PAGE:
Editor's Note: Andrew Mason is a contributor to DenverBroncos.com. His views, opinions and analysis represent those of the individual author, not those of the Denver Broncos organization.INDIANAPOLIS -- Say it with me: the Combine is part of the process. The Combine is part of the process.
But bear in mind that workouts can and do matter, and stocks did rise and fall today as offensive linemen, tight ends and specialists became the first to go through on-field drills and complete their Indianapolis workload.
A few players of note from Saturday's work:
OT TERRON ARMSTEAD, ARKANSAS-PINE BLUFF: It'll take a magnificent, once-in-a-lifetime workout over the next three days for Armstead to cede his place as this year's combine wonder. The 306-pounder ran the 40-yard dash in 4.71 seconds, the fastest in combine history for an offensive lineman, faster than a majority of this year's tight ends and perhaps faster than multiple running backs will clock Sunday. A top-10 bench-press tally (31 reps at 225 pounds) and the best vertical jump (34.5 inches) and fourth-best long jump (nine feet, four inches) only enhanced his performance.
His stopping and starting and change of direction, however, wasn't as strong, reflected in more pedestrian short-shuttle and three-cone times. Armstead was 18th-best among offensive linemen in the short shuttle (4.72 seconds) and tied for 13th in the three-cone (7.62 seconds).
If Armstead didn't have any strong tape, it would be easy to call him the next workout warrior. But he was a standout of the East-West Shrine Game and Senior Bowl last month, and in a draft flooded with quality talent from picks 20-70, could have done enough to be picked at the end of the first round. Further, I'm impressed with his moxie. He said he would run a 40-yard-dash at at 4.7 seconds during his media interviews Thursday, and frankly, I thought he was dreaming. How wrong I was -- and how right he was to believe in his talent.
OT LANE JOHNSON, OKLAHOMA: Johnson's 4.72-second 40-yard dash time would have been the story of the day had Armstead not stunned onlookers, but his all-around day, including positional drills, allowed him to consolidate his status as a potential high first-rounder.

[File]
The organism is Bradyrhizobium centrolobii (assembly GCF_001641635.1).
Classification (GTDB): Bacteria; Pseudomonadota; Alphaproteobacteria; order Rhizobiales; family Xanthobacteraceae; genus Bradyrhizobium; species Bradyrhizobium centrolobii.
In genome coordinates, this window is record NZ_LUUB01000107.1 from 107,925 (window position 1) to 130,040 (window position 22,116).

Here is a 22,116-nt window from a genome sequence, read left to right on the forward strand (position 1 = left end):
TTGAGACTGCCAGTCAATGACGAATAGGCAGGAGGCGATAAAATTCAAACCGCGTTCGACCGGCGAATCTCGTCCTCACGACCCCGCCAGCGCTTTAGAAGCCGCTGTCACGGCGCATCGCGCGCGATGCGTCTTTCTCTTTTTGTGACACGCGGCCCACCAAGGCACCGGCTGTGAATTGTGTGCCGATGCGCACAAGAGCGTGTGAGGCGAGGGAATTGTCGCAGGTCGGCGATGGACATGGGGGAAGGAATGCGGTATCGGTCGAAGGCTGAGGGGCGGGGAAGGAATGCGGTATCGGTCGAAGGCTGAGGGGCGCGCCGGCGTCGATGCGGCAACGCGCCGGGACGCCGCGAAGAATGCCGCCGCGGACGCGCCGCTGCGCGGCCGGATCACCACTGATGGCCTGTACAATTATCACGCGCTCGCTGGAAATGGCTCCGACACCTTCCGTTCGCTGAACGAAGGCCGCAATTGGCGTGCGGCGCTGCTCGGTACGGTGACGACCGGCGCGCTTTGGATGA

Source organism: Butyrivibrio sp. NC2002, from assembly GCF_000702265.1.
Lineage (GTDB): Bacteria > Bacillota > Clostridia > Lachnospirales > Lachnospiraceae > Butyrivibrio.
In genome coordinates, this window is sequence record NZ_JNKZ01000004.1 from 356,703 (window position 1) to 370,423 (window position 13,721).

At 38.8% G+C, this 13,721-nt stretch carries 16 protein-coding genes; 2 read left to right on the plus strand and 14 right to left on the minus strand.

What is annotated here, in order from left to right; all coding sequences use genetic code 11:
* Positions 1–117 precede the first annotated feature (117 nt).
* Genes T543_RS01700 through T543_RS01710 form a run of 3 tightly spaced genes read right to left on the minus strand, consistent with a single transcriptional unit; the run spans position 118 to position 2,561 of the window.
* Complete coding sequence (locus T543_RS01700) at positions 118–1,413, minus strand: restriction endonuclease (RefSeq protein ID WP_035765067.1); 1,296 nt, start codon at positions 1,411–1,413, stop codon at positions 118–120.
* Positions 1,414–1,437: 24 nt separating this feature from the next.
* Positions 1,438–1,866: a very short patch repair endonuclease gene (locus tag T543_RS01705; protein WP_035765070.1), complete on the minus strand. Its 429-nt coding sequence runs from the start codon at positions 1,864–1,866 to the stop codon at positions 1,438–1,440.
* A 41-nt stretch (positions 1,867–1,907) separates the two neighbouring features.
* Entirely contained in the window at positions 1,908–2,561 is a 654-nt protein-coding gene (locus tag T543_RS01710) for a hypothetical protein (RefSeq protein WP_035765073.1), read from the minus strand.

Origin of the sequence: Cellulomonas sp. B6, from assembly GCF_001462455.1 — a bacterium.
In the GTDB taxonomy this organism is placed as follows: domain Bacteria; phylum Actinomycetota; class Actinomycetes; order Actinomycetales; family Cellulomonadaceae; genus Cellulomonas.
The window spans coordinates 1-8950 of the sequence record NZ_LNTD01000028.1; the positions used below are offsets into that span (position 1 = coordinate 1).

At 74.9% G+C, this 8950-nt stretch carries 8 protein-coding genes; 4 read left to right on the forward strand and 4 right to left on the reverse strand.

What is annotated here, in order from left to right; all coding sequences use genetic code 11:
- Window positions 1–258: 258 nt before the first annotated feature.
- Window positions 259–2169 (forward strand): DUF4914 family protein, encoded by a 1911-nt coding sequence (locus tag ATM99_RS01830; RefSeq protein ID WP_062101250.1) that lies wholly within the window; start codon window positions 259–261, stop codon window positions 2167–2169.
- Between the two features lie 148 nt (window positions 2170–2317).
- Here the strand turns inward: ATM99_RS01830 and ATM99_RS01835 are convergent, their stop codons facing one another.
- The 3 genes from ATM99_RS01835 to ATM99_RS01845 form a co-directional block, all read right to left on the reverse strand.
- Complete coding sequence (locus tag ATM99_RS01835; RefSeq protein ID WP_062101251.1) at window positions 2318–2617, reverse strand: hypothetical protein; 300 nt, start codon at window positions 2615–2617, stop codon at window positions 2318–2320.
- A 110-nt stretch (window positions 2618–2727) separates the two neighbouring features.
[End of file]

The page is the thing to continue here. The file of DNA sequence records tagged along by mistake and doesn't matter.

With Texas A&M's Luke Joeckel and Central Michigan's Eric Fisher looking more like top-five selections, tackle-needy teams like the Cardinals and Chargers, both of which pick in the back half of the top 10, will examine Johnson in great detail. Two months ago, this might have been a reach; after his work at the Senior Bowl and at the Combine, it's not.
TE VANCE McDONALD, RICE: Other tight ends had better 40 times, but 4.69 seconds with a 267-pound frame will get the job done for McDonald, who graded well in the bench press (31 repetitions) and continues his ascendancy.
I loved watching him at the Senior Bowl practices; he runs routes and controls his body in mid-air with much more fluidity and grace than you would expect from a 262-pounder.
TE CHRIS GRAGG, ARKANSAS: He'lll get a second look after posting the best 40 time (4.5 seconds) and vertical leap (37.5 inches) among players at his position, but at 244 pounds, he still has questions to answer about his blocking if he's to work his way up from the middle rounds.
And one more player of note …
WR T.J. MOE, MISSOURI: He'll run Sunday, but his 26 bench-press repetitions were the most for any receiver in two years, and four more than any of the 29 other wideouts who lifted Saturday. But whether Moe's total helps his cause is another question entirely, so few receivers have thrown up more than 25 bench-press repetitions -- Cleveland's Greg Little, with 27 reps in 2011, is the only other 25-plus receiver since 2010 -- that the sample size is too small to accurately evaluate.